questions about what you want to understand better about the past.

1) Identify the broad historical topic that you want to write about. Dont be afraid to think big at first!
You topic can be taken from any number of the themes, events, or concepts that we read about or discuss in-class. For example, you might explore an issue that is addressed in lecture in greater depth, such as racial segregation in the military during WWII, conservative responses to the New Deal, or the use and support of art and culture by the state during the 1930s.

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You might explore a specific angle on a particular historical event that we discuss, for example, the response of the U.S. communist party to the Nazi-Soviet Pact, the responses of particular trade unions to the Taft-Hartley legislation restricting the tactics of labor organization, the local responses in Seattle to the Japanese bombing of Pearl Harbor, to Japanese internment, or the impact of the McCarthyism at the University of Washington.

Finally, you might explore subjects that are only touched upon briefly, in greater depth, for example, the changing role of women during WWII, the persecution of homosexuals during the cold war, the intellectual origins of neo-conservatism in the 1950s, the F.B.I. investigations of the civil rights and anti-Vietnam War movements, or the role of music in 1960s protest culture.

These are just a few examples, meant to give you ideas. The point is to develop your own!
2) Using the library, find one or more than one primary source that you will use to develop your argument.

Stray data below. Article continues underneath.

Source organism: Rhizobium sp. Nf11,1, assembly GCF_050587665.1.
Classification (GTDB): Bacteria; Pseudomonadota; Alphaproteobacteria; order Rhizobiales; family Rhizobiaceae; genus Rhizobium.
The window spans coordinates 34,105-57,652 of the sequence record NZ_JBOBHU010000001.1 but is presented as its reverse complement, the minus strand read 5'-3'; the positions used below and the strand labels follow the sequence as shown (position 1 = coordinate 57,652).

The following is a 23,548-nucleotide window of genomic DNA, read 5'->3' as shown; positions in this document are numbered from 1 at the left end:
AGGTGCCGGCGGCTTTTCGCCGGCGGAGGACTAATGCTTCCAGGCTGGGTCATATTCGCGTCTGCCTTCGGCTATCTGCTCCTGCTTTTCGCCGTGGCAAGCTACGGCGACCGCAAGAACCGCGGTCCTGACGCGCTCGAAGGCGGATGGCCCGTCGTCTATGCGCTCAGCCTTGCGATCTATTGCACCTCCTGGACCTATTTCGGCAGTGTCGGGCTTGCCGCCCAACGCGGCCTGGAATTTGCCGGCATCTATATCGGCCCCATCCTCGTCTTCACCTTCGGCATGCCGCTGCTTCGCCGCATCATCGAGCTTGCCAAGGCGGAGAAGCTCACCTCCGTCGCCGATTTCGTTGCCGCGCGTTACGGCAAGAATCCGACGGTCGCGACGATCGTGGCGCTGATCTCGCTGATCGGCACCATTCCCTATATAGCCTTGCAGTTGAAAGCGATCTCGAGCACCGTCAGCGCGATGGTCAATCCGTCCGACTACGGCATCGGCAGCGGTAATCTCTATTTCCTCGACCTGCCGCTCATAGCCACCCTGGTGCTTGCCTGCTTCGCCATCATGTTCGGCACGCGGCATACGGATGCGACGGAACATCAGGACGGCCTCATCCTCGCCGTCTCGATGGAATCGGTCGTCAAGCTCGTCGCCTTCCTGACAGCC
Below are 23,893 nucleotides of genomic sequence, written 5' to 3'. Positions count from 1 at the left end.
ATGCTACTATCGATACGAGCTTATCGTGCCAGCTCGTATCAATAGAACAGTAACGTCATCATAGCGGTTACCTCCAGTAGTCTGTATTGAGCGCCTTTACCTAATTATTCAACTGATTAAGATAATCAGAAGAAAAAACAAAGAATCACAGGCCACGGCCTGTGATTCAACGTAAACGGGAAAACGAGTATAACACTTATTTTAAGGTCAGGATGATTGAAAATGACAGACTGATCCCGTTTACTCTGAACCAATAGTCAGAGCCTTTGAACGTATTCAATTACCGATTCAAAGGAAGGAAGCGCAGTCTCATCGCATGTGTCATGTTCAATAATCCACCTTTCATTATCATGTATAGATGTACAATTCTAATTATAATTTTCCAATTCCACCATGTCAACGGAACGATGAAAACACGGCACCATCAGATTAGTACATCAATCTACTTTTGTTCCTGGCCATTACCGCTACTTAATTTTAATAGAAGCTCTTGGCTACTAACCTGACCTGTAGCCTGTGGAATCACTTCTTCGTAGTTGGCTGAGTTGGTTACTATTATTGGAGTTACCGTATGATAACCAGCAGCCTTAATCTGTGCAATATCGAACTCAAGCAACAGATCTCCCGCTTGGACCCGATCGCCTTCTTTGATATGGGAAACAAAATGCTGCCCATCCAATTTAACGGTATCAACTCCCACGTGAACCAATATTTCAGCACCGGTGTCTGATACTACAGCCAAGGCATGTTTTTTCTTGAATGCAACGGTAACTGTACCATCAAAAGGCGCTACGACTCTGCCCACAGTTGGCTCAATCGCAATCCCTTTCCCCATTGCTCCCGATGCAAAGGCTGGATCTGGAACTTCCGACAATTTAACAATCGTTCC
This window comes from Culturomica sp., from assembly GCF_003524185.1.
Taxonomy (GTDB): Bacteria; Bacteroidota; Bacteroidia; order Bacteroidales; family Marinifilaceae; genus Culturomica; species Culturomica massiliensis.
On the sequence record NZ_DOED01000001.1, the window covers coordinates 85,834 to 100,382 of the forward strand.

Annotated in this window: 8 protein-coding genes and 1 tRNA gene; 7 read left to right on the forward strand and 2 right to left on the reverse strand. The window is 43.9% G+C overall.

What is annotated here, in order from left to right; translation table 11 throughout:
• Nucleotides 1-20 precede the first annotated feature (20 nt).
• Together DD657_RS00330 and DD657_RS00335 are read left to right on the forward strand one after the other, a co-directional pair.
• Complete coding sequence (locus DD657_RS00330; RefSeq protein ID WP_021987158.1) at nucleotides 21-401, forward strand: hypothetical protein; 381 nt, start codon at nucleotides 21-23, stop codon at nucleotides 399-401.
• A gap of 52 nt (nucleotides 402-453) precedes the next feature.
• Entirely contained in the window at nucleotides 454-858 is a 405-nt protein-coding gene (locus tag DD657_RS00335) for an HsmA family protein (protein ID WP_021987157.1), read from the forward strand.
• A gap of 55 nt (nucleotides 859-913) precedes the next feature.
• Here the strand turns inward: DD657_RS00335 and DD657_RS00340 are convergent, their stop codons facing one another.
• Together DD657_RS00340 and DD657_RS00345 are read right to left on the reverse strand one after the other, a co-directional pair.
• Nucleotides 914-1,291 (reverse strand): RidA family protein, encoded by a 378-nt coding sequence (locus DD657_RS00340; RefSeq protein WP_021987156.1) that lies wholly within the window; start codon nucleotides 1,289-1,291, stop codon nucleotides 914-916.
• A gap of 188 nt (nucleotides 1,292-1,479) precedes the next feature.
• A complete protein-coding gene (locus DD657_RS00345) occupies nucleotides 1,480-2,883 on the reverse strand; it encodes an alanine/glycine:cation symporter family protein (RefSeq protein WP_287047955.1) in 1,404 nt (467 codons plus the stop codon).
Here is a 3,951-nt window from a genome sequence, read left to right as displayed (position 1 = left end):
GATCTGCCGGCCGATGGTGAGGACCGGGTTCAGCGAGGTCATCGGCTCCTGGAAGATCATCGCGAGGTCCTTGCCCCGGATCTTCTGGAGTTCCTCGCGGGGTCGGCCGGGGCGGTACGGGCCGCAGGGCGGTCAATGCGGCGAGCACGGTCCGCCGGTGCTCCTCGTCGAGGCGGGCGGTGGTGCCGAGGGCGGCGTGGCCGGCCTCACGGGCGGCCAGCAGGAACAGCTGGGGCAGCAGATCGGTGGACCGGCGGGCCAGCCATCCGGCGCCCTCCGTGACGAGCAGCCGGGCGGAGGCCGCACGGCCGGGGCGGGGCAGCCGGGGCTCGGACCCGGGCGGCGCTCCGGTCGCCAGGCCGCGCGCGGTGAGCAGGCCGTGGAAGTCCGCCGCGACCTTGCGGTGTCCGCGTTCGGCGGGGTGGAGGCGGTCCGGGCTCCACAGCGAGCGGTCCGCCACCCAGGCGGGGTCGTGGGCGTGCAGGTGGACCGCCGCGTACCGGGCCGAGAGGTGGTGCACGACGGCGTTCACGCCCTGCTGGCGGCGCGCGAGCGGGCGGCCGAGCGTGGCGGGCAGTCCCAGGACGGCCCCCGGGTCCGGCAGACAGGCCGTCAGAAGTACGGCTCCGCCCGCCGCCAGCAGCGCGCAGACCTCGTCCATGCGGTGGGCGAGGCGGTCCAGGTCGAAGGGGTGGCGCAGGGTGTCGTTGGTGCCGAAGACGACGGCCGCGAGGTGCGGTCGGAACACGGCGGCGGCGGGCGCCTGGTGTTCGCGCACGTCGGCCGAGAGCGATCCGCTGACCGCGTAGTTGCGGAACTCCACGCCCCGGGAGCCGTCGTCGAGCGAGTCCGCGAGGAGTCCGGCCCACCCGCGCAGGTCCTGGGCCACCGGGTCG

As you will notice, class lectures use many primary sources. Primary sources are visual media, such as paintings, cartoons, films and advertisements. They can also be written documents, such as newspapers and magazines, as well as letters, memoirs, diaries, or government records.

For example, the lectures and the web-links use clips from early war movies and propaganda films, protest cartoons from the black press, magazine covers advertising Roosevelts Four Freedoms, paintings of the black migration, and so on. We are also reading articles and speeches of government officials and notable intellectuals that do such things as defend U.S. entry into WWII, justify or challenge the use of the atomic bomb, warn of leftist subversion in the government, or criticize policies of the Cold War.

What you must do is to find and choose the sources around which you can develop your historical argument. Ask yourself what kinds of sources might best illuminate your topic. Once youve found a source, or sources, ask yourself what they tell you. Why these particular sources? What makes them significant? What do they say to you?
3) Write a short thesis statement that gets you started.

The thesis statement is the argument that you want to make, using the primary source(s) you have found. Your thesis statement should not be a simple restatement of the broad topic you have chosen. Rather it should be a much narrower explanation of what you propose to say about a particular aspect of the topic youve chosen. What angle are you going to pursue? What hypothesis about the past will you attempt to prove or demonstrate? What is your tentative argument going to be?
You thesis statement might need to be changed as you pursue your research. Think of it as a starting point.


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